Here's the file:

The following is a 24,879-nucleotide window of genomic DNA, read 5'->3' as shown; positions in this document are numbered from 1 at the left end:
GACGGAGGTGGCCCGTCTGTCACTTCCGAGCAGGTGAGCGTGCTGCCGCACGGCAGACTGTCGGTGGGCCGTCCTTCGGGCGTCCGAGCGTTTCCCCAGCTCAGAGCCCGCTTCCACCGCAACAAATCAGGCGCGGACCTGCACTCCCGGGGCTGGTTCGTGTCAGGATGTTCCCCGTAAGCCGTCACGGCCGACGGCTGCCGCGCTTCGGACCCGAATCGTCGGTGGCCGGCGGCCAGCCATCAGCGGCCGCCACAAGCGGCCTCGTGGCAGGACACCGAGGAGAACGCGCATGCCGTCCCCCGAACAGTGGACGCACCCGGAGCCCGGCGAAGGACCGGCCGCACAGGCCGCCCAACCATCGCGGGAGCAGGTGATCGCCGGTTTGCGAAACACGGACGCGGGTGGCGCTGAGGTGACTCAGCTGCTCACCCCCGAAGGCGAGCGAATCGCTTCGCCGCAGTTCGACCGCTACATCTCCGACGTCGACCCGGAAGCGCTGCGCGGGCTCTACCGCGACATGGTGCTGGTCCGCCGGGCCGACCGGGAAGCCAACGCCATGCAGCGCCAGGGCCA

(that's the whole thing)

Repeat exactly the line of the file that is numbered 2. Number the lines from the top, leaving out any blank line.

GACGGAGGTGGCCCGTCTGTCACTTCCGAGCAGGTGAGCGTGCTGCCGCACGGCAGACTGTCGGTGGGCCGTCCTTCGGGCGTCCGAGCGTTTCCCCAGCTCAGAGCCCGCTTCCACCGCAACAAATCAGGCGCGGACCTGCACTCCCGGGGCTGGTTCGTGTCAGGATGTTCCCCGTAAGCCGTCACGGCCGACGGCTGCCGCGCTTCGGACCCGAATCGTCGGTGGCCGGCGGCCAGCCATCAGCGGCCGCCACAAGCGGCCTCGTGGCAGGACACCGAGGAGAACGCGCATGCCGTCCCCCGAACAGTGGACGCACCCGGAGCCCGGCGAAGGACCGGCCGCACAGGCCGCCCAACCATCGCGGGAGCAGGTGATCGCCGGTTTGCGAAACACGGACGCGGGTGGCGCTGAGGTGACTCAGCTGCTCACCCCCGAAGGCGAGCGAATCGCTTCGCCGCAGTTCGACCGCTACATCTCCGACGTCGACCCGGAAGCGCTGCGCGGGCTCTACCGCGACATGGTGCTGGTCCGCCGGGCCGACCGGGAAGCCAACGCCATGCAGCGCCAGGGCCA